So we have had to get creative about that. A lot of times that means recording after the kids have gone to bed. My last album, Coyote, was recorded almost entirely between the hours of 9 p.m. and midnight. I even recorded a few takes in my stepdad’s machine shed in Wisconsin. I set up a folding chair right next to an old tractor and recorded guitars that way. Really poor acoustics but it smelled like a garage and garages are really good for the creative process.
You’re not playing live shows right now—how does that impact you as a musician? Are you finding ways to compensate or connect with people in other ways?
A hilarious meme a musician friend shared on Facebook says: “I miss playing shows for two people and the captive bartender.” I am a very part-time musician. Playing music isn’t my day job, so the pandemic hasn’t had the kind of impact on me that it has on other musicians.
There are a lot of musicians out there that depend on touring for their livelihood—the pandemic has been terrible for them and for our local music venues. I recommend that all music heads out there do what they can to support bands that they love, buy a record, a ticket to a virtual show. That’s important to do.
I am more thankful than ever for technology. I am blessed to have a number of friends who are great musicians and there are several songs that I recorded with the help of those players, including some musicians I just recently met along the way. In normal times I would have loved nothing more than to get together in a room and work on songs with these folks, but due to the pandemic that was impossible. Yet I was still able to connect and collaborate with them thanks to file sharing and the internet. The title track to this release includes some amazing steel guitar work by Mike James, a multi-instrumentalist out of La Crosse, Wisconsin. Technology has made it so much easier to work collaboratively with folks at a distance. If we didn’t have that right now I don’t think any of this music would have been possible.
The biggest obstacle for a small-time musician like me is always the same—just getting people to hear it at all. Not being able to play live does make that more difficult. Live shows are an important way to get your music in front of people (even if it is just two people and the bartender). I would love to do some small shows around town this summer, but we’ll have to see.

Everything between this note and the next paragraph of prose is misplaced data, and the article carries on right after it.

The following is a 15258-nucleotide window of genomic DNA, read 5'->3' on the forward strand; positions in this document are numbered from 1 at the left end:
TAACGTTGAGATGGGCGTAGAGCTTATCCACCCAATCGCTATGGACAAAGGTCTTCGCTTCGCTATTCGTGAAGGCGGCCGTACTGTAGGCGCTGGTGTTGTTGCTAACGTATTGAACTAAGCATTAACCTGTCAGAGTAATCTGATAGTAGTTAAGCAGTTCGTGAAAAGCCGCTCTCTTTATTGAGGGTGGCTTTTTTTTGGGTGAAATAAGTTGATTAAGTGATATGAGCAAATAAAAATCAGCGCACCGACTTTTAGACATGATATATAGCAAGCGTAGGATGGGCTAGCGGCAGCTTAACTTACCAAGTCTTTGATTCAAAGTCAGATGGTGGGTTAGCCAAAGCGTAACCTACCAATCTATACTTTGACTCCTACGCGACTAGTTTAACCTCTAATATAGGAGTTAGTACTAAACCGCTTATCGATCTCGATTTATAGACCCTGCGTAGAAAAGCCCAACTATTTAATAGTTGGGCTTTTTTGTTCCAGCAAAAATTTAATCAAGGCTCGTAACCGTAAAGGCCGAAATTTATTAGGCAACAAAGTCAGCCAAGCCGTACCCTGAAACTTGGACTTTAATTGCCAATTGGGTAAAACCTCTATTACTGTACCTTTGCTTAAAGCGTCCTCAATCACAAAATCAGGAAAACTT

The best way to support is to listen on whatever streaming service you use. The Bandcamp site has been a great way to connect with people who are supportive of independent musicians. You can follow an artist on Bandcamp and send a tip to an artist if you like their music, which helps offset the cost of producing and releasing the music.
Tell us about your grandfather—you describe him as an influence and play his guitar. How did he impact this album?
He was a huge influence on me as a person. When I was a kid, my grandfather was a larger-than-life sort of character. He was quick with a smile and a story. He read a lot and had a devotion to Martin guitars; he could tell you everything about Martin from the first guitars they ever manufactured up to the present.
The acoustic guitar I play belonged to him. It is a 1978 Martin Dreadnought. The guitar was born the same year as me, and I’ve always thought that is pretty cool. I started out on bass guitar when I was 15, but when my grandfather gave me that Martin in the late 90s it sparked a real interest in learning the six string.
He passed away years ago and I really cherish that guitar now more than ever. Grandpa was a fan of Hank Williams, Johnny Cash and Marty Robbins. When I was younger, I didn’t have an interest in country music at all. Like a lot of people I didn’t know that there was an entire world of country music outside of the pop country on the radio. Now I sometimes play Hank and Cash songs on that old guitar and I wonder if he ever played those same songs on it? When I started writing Earl Ryan music it was not lost on me that I was turning toward a style of music that was closer to what he himself might have appreciated, the type of music he bought that old Martin for. I like to think that he would have enjoyed some of these tunes.
You talk about music that captures the feeling of a place, so I have to ask—what kind of music captures West St. Paul?
Thanks to Early Ryan for sharing his thoughts with us.